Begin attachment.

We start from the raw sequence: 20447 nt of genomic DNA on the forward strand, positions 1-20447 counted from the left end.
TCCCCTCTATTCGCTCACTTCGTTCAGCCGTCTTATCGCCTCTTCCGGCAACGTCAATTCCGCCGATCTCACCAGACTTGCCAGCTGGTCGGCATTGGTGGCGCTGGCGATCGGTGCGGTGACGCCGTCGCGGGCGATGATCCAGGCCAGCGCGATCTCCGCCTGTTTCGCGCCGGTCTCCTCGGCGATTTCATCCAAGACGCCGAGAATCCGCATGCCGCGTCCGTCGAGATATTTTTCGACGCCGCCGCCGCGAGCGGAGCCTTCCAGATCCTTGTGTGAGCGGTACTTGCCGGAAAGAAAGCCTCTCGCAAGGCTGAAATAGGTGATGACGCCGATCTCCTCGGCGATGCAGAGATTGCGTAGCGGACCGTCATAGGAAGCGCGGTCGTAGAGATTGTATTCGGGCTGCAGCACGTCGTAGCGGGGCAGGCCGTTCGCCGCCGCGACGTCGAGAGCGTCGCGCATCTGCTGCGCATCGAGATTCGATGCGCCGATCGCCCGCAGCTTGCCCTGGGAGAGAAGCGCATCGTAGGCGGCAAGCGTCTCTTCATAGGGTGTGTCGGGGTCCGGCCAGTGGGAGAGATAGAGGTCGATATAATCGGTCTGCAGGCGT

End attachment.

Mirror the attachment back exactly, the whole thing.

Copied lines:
We start from the raw sequence: 20447 nt of genomic DNA on the forward strand, positions 1-20447 counted from the left end.
TCCCCTCTATTCGCTCACTTCGTTCAGCCGTCTTATCGCCTCTTCCGGCAACGTCAATTCCGCCGATCTCACCAGACTTGCCAGCTGGTCGGCATTGGTGGCGCTGGCGATCGGTGCGGTGACGCCGTCGCGGGCGATGATCCAGGCCAGCGCGATCTCCGCCTGTTTCGCGCCGGTCTCCTCGGCGATTTCATCCAAGACGCCGAGAATCCGCATGCCGCGTCCGTCGAGATATTTTTCGACGCCGCCGCCGCGAGCGGAGCCTTCCAGATCCTTGTGTGAGCGGTACTTGCCGGAAAGAAAGCCTCTCGCAAGGCTGAAATAGGTGATGACGCCGATCTCCTCGGCGATGCAGAGATTGCGTAGCGGACCGTCATAGGAAGCGCGGTCGTAGAGATTGTATTCGGGCTGCAGCACGTCGTAGCGGGGCAGGCCGTTCGCCGCCGCGACGTCGAGAGCGTCGCGCATCTGCTGCGCATCGAGATTCGATGCGCCGATCGCCCGCAGCTTGCCCTGGGAGAGAAGCGCATCGTAGGCGGCAAGCGTCTCTTCATAGGGTGTGTCGGGGTCCGGCCAGTGGGAGAGATAGAGGTCGATATAATCGGTCTGCAGGCGT